In short, @wiesbadenjake, I don’t think your memory’s going dim at all.  You might have mistaken the exact quote, but the sentiment is exactly right.

    • #8
  9. David Foster Member
    David Foster
    @DavidFoster

    I have heard that there is a saying in the Hawaiian indigenous religion:  “A monster cannot survive in an atmosphere of gratitude.”

    Which I think would also imply that, where gratitude does not exist, monsters thrive.

    I observe that people who talk endlessly about how much ‘privilege’ their class of people have, the emotion of gratitude seems to be completely absent.

    • #9
  10. dukenaltum Coolidge
    dukenaltum
    @dukenaltum

    WiesbadenJake (View Comment):

    I heard long ago some quoting Dante? It has been so long, but the quote has stayed with me. “The lowest region of hell belongs to the ungrateful.” If you know the source, please let me know. I do not wish to misattribute.

    The lowest level of hell in Dante’s Inferno was for traitors.  Satan himself is trapped in a lake of ice while in his three mouths, he chews endless  on Judas Iscariot, Marcus Junius Brutus (betrayed Julius Caesar), and Gaius Cassius Longinus (betrayed Julius Caesar).  Betrayal for Dante is the greatest sin.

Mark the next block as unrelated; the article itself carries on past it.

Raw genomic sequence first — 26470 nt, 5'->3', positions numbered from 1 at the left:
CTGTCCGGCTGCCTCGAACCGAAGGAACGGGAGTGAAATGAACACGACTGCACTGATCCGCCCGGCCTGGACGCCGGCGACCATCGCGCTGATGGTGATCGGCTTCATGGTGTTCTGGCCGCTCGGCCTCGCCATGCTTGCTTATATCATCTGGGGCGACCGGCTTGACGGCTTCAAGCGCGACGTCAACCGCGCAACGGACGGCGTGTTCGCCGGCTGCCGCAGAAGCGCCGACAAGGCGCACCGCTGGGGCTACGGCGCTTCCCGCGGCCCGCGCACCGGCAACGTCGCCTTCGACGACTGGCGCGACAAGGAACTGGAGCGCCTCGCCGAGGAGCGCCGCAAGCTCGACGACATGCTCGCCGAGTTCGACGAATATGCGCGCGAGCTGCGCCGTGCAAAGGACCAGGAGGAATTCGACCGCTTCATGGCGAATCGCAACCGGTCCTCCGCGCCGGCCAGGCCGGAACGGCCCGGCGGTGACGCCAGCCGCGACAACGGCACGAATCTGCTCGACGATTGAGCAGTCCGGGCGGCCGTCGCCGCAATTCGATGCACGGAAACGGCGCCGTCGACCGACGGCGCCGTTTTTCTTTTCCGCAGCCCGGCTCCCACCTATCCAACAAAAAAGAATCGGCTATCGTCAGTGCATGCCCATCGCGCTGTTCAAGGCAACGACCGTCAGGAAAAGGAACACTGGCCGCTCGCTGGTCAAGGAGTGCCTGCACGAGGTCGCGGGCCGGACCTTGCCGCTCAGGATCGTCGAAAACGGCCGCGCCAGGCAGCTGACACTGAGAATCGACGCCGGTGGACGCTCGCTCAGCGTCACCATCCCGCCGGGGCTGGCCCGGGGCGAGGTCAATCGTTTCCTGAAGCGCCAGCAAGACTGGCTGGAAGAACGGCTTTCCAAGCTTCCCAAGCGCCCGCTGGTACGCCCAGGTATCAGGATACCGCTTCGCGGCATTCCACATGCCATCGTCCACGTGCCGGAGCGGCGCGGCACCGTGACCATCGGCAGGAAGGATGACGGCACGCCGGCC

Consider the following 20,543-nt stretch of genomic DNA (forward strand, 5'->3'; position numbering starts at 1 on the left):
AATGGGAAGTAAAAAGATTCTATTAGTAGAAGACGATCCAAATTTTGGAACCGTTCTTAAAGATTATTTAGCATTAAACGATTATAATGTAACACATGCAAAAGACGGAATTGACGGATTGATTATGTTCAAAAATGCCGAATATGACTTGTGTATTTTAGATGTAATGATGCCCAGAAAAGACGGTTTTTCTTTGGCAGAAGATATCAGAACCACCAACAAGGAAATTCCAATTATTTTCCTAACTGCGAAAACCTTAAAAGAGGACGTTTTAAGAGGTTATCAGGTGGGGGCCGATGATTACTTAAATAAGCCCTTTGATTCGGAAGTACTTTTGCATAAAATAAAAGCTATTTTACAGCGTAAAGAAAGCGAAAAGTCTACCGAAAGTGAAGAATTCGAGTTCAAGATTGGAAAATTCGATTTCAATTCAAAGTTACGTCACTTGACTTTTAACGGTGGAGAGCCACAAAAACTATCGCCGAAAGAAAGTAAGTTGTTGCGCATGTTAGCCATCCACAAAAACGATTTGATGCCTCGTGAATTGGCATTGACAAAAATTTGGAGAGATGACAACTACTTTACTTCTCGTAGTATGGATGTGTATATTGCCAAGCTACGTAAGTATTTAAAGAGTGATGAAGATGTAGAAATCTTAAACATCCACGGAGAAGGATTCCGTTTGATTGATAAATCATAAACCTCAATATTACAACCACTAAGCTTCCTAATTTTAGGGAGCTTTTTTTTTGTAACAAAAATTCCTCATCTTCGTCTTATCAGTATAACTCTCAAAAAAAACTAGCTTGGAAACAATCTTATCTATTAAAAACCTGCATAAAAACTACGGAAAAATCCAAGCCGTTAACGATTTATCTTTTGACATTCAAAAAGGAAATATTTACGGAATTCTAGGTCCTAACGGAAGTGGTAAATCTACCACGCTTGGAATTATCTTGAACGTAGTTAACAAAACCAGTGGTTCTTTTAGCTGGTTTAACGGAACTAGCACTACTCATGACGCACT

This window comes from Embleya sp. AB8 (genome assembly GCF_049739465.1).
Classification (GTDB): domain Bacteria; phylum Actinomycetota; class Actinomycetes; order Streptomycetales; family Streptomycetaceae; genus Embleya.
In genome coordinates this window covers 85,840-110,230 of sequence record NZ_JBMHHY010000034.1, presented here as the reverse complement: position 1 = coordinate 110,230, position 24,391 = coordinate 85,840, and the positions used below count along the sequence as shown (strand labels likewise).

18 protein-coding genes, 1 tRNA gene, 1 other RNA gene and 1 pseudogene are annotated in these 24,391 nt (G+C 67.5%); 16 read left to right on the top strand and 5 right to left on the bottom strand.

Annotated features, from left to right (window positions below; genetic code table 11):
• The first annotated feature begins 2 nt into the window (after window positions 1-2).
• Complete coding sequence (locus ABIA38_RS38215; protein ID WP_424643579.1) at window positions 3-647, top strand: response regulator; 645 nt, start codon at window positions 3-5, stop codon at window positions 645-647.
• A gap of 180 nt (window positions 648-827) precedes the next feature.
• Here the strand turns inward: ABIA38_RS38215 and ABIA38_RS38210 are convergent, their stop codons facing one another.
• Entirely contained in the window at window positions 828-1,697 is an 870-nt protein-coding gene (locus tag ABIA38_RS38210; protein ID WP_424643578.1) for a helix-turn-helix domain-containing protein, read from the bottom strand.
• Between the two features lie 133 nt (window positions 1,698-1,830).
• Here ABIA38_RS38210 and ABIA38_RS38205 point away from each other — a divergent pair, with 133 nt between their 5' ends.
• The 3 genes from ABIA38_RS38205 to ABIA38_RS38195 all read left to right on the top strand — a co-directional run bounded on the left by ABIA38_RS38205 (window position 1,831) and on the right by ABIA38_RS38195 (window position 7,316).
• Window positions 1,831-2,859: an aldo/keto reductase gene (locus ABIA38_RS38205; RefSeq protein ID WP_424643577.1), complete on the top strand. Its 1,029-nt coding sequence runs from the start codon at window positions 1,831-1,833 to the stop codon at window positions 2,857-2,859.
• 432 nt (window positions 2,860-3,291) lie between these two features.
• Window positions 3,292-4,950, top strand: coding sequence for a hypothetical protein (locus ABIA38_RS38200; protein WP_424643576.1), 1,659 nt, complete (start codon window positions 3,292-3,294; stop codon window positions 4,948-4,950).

• #10
  11. WiesbadenJake Coolidge
    WiesbadenJake
    @WiesbadenJake

    dukenaltum (View Comment):

    WiesbadenJake (View Comment):

    I heard long ago some quoting Dante? It has been so long, but the quote has stayed with me. “The lowest region of hell belongs to the ungrateful.” If you know the source, please let me know. I do not wish to misattribute.

    The lowest level of hell in Dante’s Inferno was for traitors. Satan himself is trapped in a lake of ice while in his three mouths, he chews endless on Judas Iscariot, Marcus Junius Brutus (betrayed Julius Caesar), and Gaius Cassius Longinus (betrayed Julius Caesar). Betrayal for Dante is the greatest sin.

    I am grateful for those here who are more literate than me; as a teacher I try to be most careful regarding the work and words of others and to know if I put something out there that is incorrect or misremembered it will be gently corrected is something I am most grateful for. Many thanks!

    • #11